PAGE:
Heart of Darkness

'The Darkness Found Him Out'


Conrad's Heart of Darkness in a New Light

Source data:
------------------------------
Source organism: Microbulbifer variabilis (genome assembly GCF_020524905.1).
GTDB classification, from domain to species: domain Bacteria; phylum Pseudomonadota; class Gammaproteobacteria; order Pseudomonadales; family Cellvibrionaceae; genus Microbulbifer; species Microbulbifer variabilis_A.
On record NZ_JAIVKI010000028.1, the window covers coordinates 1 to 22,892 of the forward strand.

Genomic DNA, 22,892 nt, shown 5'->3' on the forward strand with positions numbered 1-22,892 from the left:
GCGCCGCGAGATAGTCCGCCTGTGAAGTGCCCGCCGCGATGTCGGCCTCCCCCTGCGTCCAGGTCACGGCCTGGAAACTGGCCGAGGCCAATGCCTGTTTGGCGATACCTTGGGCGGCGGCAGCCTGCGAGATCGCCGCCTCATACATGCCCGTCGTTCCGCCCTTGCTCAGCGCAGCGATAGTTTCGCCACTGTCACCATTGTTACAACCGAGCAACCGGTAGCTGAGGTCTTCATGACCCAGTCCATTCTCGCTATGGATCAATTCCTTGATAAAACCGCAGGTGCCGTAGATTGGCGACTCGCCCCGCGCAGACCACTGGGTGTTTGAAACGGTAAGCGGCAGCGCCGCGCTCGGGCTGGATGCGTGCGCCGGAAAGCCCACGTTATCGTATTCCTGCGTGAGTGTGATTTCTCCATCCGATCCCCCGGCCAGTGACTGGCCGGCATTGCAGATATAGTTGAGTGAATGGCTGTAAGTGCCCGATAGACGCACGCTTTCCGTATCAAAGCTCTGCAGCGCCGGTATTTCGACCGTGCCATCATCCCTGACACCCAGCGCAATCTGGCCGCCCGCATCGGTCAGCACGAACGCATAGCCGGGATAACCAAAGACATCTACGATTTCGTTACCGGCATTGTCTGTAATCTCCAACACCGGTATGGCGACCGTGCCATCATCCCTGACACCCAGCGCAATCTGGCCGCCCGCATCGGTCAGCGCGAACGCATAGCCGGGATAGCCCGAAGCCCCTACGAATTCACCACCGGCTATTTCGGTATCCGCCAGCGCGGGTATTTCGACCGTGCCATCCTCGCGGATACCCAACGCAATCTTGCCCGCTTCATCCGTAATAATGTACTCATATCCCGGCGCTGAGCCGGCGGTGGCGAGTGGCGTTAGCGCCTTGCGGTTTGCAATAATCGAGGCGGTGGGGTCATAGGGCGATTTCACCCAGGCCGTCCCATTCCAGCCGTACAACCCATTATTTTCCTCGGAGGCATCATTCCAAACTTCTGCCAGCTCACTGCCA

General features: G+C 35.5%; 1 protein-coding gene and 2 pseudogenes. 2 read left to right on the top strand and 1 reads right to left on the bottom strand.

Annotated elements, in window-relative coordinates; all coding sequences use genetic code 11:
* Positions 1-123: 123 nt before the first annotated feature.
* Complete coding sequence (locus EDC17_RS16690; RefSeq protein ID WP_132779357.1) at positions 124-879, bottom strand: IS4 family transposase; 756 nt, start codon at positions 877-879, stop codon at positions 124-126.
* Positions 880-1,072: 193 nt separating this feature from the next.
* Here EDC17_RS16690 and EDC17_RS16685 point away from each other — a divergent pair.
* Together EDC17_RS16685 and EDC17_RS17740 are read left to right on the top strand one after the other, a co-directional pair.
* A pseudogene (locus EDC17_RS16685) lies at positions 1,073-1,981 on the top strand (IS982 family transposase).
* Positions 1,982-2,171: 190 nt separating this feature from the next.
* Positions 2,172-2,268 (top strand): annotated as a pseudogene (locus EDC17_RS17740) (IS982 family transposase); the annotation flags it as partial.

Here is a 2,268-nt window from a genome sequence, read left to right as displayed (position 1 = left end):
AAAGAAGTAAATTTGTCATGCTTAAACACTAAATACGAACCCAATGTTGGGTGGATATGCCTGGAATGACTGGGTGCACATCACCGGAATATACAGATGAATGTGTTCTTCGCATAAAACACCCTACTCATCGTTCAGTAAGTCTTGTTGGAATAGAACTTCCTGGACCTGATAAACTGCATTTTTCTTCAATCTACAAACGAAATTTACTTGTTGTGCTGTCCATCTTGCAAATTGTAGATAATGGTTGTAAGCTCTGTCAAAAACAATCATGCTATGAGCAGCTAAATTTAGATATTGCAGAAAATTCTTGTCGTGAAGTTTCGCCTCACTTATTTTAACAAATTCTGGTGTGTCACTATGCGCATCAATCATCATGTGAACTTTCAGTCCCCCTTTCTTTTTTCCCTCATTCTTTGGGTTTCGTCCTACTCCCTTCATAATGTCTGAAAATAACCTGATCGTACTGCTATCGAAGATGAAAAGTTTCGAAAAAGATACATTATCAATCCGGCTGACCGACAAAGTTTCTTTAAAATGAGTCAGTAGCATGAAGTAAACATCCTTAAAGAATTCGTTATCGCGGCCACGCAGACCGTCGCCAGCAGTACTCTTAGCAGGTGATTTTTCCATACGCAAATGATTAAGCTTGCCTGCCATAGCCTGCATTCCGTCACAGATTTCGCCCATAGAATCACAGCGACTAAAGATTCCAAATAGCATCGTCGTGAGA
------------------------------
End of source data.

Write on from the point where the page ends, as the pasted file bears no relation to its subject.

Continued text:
Vituperative, unwavering, and fiercely intent on drawing conclusions, Chinua Achebe asks in reference to Conrad's Heart of Darkness: "the question is whether a novel which celebrates this dehumanization, which depersonalizes a portion of the human race, can be called a great work of art" (257). His answer, seething with disdain for a work he essentially considers inhumane: "No, it cannot" (257). Indeed, this "dehumanization" of the African race is a crucial element of Achebe's criticism; specific references to the language and inherent attitudes driving this idea prompt Achebe to label Conrad a "thoroughgoing racist" (257). Yet, as one-dimensional as his argument might be, Achebe's passionate condemnation also remains intensely difficult to contest not only because he often assails what he should defend, but because he also virtually disqualifies "whites" on racial grounds from judging the text. However, if we use Achebe's "dehumanization" claim as a starting point and subsequently examine his larger use of textual support, his assumption-based logic ultimately dissolves...

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